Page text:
When our feet hurt, everyday activities – like taking a stroll down the block, or simply trying to walk after getting out of bed in the morning – become seemingly monstrous tasks. Often times, pain in our feet is due to plantar fasciitis, which is an inflammation of the band of tissue (the plantar fascia) that extends from the heel all the way to the toes. When the fascia becomes irritated and then inflamed, heel and foot pain are the result. Plantar fasciitis can be caused by having feet that are either flat or overly arched, poor footwear choices, and more. Individuals with plantar fasciitis often describe their pain as being worse when they get up in the morning or after they’ve been sitting for long periods of time. After a few minutes of walking the pain decreases, because walking stretches the fascia. For some, the pain will subside only to return after spending long periods of time on their feet.
So, how do you know if you have plantar fasciitis? Well, pain in the bottom of your heel(s) and/or pain in the arch of the foot is a good indicator, as is pain that’s worse after walking once you’ve been off your feet for a while (like first thing in the morning), or pain that continues to increase over the course of time. However, one of the best things that you can do is visit a foot and ankle surgeon who can both examine and diagnose the cause of your pain. For instance, sometimes heel spurs are found in conjunction with plantar fasciitis and, sometimes, the pain can be caused by something completely different.
Fortunately, there are lots of “first line” treatment strategies that can be accomplished at home. These would include:
Stretching exercises. Exercises that stretch out the calf muscles help ease pain and assist with recovery.
Avoid going barefoot. When you walk without shoes, you put undue strain and stress on your plantar fascia.
Ice. Putting an ice pack on your heel for 20 minutes several times a day helps reduce inflammation. Place a thin towel between the ice and your heel; do not apply ice directly to the skin.
Limit activities. Cut down on extended physical activities to give your heel a rest.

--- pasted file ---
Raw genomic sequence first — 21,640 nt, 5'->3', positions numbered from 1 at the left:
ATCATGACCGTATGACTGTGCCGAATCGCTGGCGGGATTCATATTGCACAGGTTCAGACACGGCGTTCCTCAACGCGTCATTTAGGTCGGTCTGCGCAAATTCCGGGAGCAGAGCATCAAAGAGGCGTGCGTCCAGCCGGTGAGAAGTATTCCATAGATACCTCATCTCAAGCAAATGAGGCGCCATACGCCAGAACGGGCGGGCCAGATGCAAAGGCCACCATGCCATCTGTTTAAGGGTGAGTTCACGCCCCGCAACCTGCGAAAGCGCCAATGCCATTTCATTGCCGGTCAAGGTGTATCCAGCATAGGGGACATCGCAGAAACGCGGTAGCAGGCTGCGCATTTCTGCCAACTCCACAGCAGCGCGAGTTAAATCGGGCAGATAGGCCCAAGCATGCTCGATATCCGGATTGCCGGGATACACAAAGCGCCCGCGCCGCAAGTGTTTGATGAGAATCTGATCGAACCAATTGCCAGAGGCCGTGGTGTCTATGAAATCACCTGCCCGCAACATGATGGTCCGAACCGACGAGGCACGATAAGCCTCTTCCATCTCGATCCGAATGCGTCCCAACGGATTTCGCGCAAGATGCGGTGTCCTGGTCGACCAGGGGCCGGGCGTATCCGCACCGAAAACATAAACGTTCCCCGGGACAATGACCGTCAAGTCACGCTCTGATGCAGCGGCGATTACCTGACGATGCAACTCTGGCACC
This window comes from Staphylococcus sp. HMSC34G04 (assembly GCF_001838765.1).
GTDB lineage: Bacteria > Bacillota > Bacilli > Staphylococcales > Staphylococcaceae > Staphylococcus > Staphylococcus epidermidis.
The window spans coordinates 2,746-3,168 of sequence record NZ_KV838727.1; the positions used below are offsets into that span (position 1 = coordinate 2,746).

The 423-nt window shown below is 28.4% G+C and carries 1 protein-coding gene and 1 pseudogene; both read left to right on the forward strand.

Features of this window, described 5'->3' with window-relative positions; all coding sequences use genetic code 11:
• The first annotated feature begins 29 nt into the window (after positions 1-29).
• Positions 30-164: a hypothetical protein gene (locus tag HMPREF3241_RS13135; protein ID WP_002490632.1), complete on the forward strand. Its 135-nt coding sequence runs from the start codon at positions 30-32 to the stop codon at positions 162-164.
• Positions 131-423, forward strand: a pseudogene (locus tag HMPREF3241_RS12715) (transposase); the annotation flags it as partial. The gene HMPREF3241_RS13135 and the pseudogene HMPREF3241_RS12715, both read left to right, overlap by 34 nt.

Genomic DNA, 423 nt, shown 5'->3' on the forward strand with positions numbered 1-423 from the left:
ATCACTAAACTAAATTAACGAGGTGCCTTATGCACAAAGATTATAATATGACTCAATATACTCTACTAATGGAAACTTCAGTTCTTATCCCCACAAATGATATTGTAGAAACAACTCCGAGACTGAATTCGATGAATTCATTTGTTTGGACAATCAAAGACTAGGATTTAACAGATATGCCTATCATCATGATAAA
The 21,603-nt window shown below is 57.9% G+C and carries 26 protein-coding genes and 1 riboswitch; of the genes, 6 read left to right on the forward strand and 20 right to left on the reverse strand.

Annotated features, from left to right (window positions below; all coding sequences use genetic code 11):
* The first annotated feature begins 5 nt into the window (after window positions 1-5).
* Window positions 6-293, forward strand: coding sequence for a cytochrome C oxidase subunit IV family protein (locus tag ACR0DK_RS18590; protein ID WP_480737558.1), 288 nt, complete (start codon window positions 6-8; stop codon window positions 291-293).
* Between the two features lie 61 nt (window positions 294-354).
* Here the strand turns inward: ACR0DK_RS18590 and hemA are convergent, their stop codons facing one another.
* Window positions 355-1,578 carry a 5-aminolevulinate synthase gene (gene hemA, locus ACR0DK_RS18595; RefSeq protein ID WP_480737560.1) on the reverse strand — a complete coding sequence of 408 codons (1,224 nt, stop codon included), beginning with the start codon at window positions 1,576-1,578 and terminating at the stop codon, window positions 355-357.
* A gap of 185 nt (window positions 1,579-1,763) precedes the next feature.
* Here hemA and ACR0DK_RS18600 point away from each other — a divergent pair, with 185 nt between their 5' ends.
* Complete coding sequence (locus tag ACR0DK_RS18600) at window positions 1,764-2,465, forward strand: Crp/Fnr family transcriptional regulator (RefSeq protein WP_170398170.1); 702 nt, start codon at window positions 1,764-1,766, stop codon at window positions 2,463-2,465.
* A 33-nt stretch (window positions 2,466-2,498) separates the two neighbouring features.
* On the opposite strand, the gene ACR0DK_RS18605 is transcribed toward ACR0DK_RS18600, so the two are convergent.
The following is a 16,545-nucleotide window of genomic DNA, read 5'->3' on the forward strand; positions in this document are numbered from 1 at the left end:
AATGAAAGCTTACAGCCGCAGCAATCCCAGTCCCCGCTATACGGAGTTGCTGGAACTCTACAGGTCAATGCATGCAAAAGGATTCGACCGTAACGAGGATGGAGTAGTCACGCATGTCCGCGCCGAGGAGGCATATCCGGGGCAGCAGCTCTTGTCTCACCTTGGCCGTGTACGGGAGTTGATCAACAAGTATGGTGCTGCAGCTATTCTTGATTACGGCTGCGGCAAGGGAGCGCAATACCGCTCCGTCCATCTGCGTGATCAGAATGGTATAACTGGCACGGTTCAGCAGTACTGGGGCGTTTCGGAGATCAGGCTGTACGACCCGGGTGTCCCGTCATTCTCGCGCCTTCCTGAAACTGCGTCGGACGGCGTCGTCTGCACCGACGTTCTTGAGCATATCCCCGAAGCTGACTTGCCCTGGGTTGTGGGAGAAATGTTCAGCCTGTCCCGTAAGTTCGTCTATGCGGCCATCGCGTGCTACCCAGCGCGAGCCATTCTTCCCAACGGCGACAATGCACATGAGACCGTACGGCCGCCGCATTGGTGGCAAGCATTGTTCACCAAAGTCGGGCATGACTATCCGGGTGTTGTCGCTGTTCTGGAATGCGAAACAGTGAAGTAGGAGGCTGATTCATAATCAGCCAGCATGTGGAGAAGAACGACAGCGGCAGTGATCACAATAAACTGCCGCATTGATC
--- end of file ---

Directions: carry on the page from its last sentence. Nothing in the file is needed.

Shoe modifications. Wearing supportive shoes that have good arch support and a slightly raised heel reduces stress on the plantar fascia.
Medications. Oral non-steroidal anti-inflammatory drugs (NSAIDs), such as ibuprofen, may be recommended to reduce pain and inflammation.
If the pain continues to persist, your foot and ankle surgeon may recommend one (or more) of the following:
Padding and strapping. Placing pads in the shoe softens the impact of walking. Strapping helps support the foot and reduce strain on the fascia.
Orthotic devices. Custom orthotic devices that fit into your shoe help correct the underlying structural abnormalities causing the plantar fasciitis.
Injection therapy. In some cases, corticosteroid injections are used to help reduce the inflammation and relieve pain.
Removable walking cast. A removable walking cast may be used to keep your foot immobile for a few weeks to allow it to rest and heal.
Night splint. Wearing a night splint allows you to maintain an extended stretch of the plantar fascia while sleeping. This may help reduce the morning pain experienced by some patients.
Physical therapy. Exercises and other physical therapy measures may be used to help provide relief.
Regardless of the type of treatment that your foot and ankle surgeon prescribes for your plantar fasciitis, you’ll want to continue activities such as wearing supportive shoes and stretching to help prevent a recurrence.
If plantar fasciitis – or any other type of foot and/or ankle issue – is causing you pain, please don’t hesitate to give us a call! Dr. Krejci here at Prairie Orthopaedics and Plastic Surgery, PC is our resident foot and ankle specialist…make an appointment with her, today!